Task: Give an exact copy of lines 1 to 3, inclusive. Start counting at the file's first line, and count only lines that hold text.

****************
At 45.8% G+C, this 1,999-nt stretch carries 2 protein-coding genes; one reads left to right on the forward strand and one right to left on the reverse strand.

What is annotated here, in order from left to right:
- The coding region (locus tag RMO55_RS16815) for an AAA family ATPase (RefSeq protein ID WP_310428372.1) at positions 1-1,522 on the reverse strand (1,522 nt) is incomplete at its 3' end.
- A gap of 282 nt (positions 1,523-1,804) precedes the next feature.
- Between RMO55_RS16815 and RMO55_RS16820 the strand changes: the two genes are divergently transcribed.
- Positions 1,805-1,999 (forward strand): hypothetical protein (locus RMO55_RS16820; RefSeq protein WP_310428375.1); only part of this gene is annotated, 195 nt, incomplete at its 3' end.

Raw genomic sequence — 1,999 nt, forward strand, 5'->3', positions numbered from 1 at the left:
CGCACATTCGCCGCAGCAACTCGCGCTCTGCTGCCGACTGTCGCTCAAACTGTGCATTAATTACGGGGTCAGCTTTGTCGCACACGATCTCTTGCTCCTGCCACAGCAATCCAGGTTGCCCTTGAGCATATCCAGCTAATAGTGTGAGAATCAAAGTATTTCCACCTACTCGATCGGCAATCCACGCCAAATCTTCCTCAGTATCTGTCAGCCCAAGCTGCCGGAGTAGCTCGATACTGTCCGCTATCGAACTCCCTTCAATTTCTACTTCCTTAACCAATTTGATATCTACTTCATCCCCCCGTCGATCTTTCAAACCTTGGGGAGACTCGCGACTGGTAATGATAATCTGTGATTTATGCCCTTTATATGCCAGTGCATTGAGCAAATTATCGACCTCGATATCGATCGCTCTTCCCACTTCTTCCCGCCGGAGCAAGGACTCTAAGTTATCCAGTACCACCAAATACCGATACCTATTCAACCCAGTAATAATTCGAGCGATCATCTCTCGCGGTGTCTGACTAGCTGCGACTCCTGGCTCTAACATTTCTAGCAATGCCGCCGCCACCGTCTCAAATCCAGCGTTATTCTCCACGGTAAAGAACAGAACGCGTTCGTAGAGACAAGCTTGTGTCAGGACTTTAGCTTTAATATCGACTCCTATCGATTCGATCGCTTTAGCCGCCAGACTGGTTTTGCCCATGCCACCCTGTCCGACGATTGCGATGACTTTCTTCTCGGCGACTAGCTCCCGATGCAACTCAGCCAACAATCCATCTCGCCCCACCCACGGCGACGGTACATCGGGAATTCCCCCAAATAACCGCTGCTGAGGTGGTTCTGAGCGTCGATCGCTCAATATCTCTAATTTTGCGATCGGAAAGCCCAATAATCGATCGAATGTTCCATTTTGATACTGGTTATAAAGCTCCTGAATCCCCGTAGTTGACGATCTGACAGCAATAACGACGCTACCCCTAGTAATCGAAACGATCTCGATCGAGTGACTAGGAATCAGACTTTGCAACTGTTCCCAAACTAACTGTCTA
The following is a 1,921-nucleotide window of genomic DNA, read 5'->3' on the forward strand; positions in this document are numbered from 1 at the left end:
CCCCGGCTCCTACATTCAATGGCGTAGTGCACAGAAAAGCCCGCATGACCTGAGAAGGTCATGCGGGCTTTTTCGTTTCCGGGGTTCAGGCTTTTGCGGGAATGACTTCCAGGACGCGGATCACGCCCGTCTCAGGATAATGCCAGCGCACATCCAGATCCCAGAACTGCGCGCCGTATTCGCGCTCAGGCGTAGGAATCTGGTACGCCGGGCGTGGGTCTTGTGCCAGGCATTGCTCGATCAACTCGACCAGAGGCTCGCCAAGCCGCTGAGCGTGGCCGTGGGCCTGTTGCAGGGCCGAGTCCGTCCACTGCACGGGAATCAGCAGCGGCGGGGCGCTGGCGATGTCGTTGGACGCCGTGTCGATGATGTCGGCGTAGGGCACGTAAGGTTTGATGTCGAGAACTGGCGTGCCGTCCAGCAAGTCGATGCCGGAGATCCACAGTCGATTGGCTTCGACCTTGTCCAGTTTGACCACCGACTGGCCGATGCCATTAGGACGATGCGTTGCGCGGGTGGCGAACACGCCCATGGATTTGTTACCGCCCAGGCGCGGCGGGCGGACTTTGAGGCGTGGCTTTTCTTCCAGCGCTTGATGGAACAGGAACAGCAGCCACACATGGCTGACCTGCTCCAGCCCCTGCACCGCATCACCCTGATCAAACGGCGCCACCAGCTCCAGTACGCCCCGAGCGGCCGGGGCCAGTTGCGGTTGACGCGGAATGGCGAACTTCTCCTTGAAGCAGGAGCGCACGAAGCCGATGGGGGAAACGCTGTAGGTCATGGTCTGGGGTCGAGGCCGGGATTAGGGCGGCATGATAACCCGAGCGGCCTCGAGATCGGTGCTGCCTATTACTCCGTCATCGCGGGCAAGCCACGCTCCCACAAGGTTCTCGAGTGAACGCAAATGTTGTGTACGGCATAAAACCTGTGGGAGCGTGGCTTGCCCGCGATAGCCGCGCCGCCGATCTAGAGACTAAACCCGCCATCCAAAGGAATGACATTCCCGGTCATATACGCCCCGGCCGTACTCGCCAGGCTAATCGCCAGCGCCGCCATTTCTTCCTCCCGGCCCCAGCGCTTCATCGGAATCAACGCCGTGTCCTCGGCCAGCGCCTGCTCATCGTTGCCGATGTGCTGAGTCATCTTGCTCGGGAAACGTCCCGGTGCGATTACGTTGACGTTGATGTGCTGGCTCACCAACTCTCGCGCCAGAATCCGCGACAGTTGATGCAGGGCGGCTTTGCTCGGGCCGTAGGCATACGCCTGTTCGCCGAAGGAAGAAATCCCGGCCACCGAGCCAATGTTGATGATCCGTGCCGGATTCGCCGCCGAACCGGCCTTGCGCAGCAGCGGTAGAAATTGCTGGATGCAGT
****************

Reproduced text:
At 45.8% G+C, this 1,999-nt stretch carries 2 protein-coding genes; one reads left to right on the forward strand and one right to left on the reverse strand.

What is annotated here, in order from left to right:
- The coding region (locus tag RMO55_RS16815) for an AAA family ATPase (RefSeq protein ID WP_310428372.1) at positions 1-1,522 on the reverse strand (1,522 nt) is incomplete at its 3' end.